The unprecedented Jewish vegetarian cookbook published in Vilnius in 1938 has just been republished for the first time in 77 years. It would have been lost forever if it wasn't for the efforts of two students who met at a lecture at the YIVO Institute for Jewish Research.
The story can be traced back to 1887 and Warsaw, where Fania Lewando was born into a Jewish family. Eventually, after meeting her husband Lazar, she moved to Vilnius, where they founded Elaine’s of Vilnius – a luxury restaurant serving exquisite vegetarian Jewish dishes. The restaurant is said to have been rather unaffordable for the average person but was a place where important Vilnius intellectual and artistic elites met, with Marc Chagall and Itzik Manger (a prominent Yiddish poet) being regular customers. Running a restaurant wasn’t Fania Lawnedo’s only occupation. She founded a dietary school, gave lectures, and even worked as a chef aboard a Polish ocean liner.
In 1938, years into successfully managing her restaurant, Fania Lewando published a revolutionary cookbook. While Eastern European Jewish cuisine was for ages based on meaty dishes, the Vilna Vegetarian Cookbook comprised more than 400 recipes without a gram of flesh. From starters and soups through main dishes, garnishes, finishing with desserts and drinks, Fania Lewando revolutionised Jewish cuisine and pioneered the idea of a healthy and meat-free lifestyle. The Vilna Vegetarian Cookbook is not, however, a simple translation of Eastern European Jewish cuisine into a vegetarian form. It consist of many original recipes such as vegetarian chickpea cutlets, Jerusalem artichoke (sunchoke) soup, leek frittata, puddings, cake glazes, and even wines!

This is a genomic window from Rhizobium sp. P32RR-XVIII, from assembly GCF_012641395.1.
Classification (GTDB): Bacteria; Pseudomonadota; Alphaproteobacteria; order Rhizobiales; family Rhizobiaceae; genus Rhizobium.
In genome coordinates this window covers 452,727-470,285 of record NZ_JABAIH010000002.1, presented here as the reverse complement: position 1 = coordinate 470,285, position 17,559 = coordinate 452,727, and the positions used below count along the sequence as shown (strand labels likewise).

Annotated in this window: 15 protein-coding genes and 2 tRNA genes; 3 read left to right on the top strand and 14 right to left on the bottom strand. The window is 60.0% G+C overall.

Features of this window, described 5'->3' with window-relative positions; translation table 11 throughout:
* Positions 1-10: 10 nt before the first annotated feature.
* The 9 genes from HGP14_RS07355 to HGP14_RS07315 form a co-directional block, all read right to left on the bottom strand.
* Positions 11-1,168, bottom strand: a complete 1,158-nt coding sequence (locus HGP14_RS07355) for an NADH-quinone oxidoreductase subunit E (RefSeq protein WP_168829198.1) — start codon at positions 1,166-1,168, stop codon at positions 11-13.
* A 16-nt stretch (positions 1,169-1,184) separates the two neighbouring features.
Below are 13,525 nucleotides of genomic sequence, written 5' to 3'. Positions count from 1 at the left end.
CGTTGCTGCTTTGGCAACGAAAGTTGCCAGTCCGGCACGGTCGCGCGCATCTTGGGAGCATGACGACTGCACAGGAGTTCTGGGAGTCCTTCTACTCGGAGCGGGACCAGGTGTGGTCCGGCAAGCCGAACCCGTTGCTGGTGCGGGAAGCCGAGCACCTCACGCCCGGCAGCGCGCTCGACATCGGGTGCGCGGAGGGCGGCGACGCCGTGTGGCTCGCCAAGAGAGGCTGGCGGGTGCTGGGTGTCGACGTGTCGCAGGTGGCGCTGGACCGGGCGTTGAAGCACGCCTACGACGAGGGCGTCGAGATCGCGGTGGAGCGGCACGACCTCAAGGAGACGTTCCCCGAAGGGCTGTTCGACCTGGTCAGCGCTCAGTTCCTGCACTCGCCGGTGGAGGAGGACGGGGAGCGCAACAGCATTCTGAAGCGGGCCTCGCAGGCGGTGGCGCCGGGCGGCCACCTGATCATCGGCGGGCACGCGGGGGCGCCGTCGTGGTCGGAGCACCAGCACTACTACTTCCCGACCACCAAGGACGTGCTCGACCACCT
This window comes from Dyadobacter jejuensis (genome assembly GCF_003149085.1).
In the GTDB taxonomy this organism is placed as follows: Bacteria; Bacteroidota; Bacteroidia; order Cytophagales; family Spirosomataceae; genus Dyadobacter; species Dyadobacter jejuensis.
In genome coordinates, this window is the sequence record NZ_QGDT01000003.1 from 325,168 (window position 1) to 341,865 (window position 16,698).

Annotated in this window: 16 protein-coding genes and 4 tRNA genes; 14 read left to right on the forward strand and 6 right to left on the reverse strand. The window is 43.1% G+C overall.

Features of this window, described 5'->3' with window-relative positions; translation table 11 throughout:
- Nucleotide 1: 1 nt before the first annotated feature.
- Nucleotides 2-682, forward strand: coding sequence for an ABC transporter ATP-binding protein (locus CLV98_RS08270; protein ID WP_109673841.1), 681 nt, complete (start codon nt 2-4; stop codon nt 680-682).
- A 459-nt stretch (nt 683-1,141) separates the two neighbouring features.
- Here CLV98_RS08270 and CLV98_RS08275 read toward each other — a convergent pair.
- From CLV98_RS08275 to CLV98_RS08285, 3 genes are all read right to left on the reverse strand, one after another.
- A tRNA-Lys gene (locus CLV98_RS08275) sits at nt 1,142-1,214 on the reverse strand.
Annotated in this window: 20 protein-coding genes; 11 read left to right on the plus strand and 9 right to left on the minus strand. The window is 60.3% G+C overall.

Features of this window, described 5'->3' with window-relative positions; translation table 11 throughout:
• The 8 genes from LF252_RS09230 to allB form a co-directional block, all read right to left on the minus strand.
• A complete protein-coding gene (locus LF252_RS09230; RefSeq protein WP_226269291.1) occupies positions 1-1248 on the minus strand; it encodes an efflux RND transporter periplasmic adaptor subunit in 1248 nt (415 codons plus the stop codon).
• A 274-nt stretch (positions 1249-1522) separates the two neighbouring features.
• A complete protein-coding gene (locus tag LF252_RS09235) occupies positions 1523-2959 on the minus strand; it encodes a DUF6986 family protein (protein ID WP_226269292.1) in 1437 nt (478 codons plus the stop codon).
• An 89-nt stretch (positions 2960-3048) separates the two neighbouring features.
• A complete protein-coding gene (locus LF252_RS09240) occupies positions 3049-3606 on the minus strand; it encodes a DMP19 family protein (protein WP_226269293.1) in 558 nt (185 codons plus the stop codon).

Fania Lewando’s string of successes came to an end when World War II broke out and she was forced to flee. Traces of her are lost forever. The last time she and her husband were seen was in 1941, when the German Army seized Vilnius and turned it into a ghetto. They were reportedly captured by the Soviet Army, but never resurfaced.
The Vilna Vegetarian Cookbook would have been lost forever if it hadn’t been for Barbara Mazur and Wendy Waxman, who were taking classes at the Institute for Jewish Research and after being presented the book, fell in love with it so much that they became desperate in their efforts to republish it in America. They popularised the book as much as they could, raised $20,000, persuaded acknowledged Yiddish translator Eve Jochnowitz to translate it into English and even ‘stalked’ famous cookbook author Joan Nathan to give her copy of the book and get a chance to present it to a publishing company.
Thanks to their successful efforts, the Vilna Vegetarian Cookbook was republished in May 2015 by Shocken Books with a foreword by Joan Nathan. The edition, apart from the original text and images, contains a selection of entries from the guestbook of Elaine’s of Vilnius and annotations by Eve Jochnowitz.
Author: Wojciech Oleksiak, 25 June 2015